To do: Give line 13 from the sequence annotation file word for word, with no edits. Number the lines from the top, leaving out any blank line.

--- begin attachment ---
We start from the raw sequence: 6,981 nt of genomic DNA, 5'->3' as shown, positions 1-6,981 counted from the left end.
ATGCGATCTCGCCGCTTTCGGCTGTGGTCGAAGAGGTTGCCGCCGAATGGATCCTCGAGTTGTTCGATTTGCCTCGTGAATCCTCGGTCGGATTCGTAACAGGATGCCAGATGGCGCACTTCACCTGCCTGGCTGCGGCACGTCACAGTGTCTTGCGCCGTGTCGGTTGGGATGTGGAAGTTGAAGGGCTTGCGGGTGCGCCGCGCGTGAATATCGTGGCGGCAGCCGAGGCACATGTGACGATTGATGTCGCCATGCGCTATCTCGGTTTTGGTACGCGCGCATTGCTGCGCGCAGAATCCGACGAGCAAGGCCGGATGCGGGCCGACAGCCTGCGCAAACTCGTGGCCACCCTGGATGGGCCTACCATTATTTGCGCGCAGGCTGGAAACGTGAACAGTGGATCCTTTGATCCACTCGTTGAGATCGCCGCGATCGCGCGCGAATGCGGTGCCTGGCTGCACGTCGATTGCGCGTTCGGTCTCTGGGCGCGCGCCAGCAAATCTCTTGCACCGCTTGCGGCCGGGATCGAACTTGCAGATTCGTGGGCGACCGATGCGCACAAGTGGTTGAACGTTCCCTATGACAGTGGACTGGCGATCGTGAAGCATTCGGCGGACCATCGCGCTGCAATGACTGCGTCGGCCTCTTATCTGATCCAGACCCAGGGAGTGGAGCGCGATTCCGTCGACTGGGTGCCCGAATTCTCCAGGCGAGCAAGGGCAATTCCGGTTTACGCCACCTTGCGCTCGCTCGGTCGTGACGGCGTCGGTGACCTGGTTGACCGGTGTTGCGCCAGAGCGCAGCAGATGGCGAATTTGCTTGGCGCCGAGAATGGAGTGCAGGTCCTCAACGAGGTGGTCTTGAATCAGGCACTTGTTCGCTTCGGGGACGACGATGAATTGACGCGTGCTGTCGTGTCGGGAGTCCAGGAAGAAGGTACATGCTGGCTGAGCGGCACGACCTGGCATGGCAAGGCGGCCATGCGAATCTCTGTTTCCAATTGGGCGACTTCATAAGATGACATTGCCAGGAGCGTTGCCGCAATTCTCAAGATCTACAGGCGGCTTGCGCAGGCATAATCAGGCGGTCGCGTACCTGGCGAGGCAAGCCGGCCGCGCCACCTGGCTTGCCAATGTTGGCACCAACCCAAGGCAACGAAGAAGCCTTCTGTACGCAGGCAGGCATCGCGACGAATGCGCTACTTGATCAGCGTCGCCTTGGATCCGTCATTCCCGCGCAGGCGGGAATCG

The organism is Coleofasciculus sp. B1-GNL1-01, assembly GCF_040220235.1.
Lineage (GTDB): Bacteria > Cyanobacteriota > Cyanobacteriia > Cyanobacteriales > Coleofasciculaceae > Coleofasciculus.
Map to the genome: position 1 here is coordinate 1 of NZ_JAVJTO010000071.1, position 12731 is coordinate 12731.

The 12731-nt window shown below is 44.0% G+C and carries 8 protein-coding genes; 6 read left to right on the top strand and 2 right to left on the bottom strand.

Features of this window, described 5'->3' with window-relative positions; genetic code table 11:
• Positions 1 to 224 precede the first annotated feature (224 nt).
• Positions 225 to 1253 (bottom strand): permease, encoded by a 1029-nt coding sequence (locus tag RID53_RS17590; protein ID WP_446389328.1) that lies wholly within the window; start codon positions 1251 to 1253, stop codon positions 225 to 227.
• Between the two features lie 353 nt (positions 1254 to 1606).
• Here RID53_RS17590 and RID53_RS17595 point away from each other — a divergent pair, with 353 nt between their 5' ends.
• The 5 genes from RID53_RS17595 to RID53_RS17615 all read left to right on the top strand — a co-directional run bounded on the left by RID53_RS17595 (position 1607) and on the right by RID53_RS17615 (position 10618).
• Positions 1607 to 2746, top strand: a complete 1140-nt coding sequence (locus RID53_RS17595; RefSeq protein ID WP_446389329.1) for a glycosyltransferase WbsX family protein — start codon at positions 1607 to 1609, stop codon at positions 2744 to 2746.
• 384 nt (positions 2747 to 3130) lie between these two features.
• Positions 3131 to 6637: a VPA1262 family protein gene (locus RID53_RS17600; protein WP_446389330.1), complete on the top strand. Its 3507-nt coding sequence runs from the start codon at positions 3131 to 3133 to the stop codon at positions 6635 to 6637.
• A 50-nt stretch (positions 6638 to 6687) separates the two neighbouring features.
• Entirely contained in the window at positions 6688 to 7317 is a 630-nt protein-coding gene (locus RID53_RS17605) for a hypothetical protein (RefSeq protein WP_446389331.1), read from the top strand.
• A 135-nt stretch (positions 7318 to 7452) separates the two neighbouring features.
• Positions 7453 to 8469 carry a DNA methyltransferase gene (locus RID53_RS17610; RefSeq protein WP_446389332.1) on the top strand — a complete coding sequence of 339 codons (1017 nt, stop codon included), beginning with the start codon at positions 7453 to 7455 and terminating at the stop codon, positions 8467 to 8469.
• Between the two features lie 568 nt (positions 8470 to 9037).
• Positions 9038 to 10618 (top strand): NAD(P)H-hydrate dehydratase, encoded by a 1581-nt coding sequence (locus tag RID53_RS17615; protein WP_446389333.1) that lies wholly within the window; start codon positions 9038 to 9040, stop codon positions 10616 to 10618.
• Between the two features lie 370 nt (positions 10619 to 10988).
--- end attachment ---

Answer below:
• Positions 1607 to 2746, top strand: a complete 1140-nt coding sequence (locus RID53_RS17595; RefSeq protein ID WP_446389329.1) for a glycosyltransferase WbsX family protein — start codon at positions 1607 to 1609, stop codon at positions 2744 to 2746.